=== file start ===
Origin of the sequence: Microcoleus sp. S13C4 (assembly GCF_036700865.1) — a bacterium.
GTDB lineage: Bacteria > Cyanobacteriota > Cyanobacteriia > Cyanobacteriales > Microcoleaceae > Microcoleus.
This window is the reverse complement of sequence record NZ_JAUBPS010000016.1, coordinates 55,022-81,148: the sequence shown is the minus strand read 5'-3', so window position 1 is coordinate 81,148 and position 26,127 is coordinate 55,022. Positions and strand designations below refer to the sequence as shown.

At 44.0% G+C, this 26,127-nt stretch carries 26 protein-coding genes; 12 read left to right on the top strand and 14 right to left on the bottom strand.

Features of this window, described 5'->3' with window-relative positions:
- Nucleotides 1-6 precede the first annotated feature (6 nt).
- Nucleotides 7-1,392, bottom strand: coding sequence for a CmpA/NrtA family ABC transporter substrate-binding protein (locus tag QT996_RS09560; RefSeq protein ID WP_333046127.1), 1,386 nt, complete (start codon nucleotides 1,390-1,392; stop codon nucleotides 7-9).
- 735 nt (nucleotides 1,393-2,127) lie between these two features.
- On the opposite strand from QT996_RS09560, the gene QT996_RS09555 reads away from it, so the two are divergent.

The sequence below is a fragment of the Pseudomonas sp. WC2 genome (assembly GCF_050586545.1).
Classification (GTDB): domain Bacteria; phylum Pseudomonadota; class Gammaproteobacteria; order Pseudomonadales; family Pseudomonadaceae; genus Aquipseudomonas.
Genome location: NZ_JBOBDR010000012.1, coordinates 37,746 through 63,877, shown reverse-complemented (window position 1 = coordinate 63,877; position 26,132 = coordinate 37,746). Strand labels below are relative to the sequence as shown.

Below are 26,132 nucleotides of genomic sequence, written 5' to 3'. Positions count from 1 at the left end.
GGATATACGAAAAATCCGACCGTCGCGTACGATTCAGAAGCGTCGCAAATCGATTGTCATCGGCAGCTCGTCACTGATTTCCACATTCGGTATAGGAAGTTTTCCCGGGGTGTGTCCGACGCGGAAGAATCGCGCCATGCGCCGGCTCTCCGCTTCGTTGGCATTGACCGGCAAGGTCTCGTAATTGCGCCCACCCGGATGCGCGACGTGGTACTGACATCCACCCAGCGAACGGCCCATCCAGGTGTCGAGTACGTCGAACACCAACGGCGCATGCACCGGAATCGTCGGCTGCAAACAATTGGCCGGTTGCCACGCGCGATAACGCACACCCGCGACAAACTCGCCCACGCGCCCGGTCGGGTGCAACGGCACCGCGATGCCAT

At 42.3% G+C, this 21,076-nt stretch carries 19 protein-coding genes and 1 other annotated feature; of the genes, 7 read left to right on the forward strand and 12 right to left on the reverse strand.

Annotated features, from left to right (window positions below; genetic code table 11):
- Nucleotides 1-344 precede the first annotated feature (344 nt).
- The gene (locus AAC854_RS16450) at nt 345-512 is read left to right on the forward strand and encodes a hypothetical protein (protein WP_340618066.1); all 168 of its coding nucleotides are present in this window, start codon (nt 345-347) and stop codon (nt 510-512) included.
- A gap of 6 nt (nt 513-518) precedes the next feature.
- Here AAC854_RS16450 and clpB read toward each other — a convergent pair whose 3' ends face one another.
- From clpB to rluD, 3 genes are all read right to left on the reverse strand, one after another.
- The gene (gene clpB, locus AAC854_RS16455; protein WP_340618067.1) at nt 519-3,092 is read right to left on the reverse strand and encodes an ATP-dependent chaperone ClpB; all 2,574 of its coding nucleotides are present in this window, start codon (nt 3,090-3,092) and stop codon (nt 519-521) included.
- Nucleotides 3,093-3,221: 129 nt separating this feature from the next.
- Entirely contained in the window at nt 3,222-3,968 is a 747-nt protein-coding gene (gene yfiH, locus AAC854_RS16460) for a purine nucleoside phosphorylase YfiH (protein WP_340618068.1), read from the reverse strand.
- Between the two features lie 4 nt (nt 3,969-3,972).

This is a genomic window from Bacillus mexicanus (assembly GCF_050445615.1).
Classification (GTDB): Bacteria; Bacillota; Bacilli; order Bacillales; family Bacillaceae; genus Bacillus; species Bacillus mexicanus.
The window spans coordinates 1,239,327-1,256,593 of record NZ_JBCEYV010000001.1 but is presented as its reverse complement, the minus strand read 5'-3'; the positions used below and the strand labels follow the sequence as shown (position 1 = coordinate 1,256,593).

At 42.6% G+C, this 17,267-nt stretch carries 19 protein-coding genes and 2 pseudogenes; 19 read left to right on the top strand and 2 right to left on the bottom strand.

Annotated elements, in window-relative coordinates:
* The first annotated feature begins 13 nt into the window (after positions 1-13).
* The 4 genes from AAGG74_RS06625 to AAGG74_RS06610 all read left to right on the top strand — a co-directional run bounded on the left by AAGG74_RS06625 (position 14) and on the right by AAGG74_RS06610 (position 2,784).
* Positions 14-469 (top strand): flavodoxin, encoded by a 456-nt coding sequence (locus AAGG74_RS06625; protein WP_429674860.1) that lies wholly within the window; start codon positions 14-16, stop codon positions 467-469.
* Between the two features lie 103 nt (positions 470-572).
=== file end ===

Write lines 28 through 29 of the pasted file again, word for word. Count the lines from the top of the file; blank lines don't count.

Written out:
The window spans coordinates 1,239,327-1,256,593 of record NZ_JBCEYV010000001.1 but is presented as its reverse complement, the minus strand read 5'-3'; the positions used below and the strand labels follow the sequence as shown (position 1 = coordinate 1,256,593).

At 42.6% G+C, this 17,267-nt stretch carries 19 protein-coding genes and 2 pseudogenes; 19 read left to right on the top strand and 2 right to left on the bottom strand.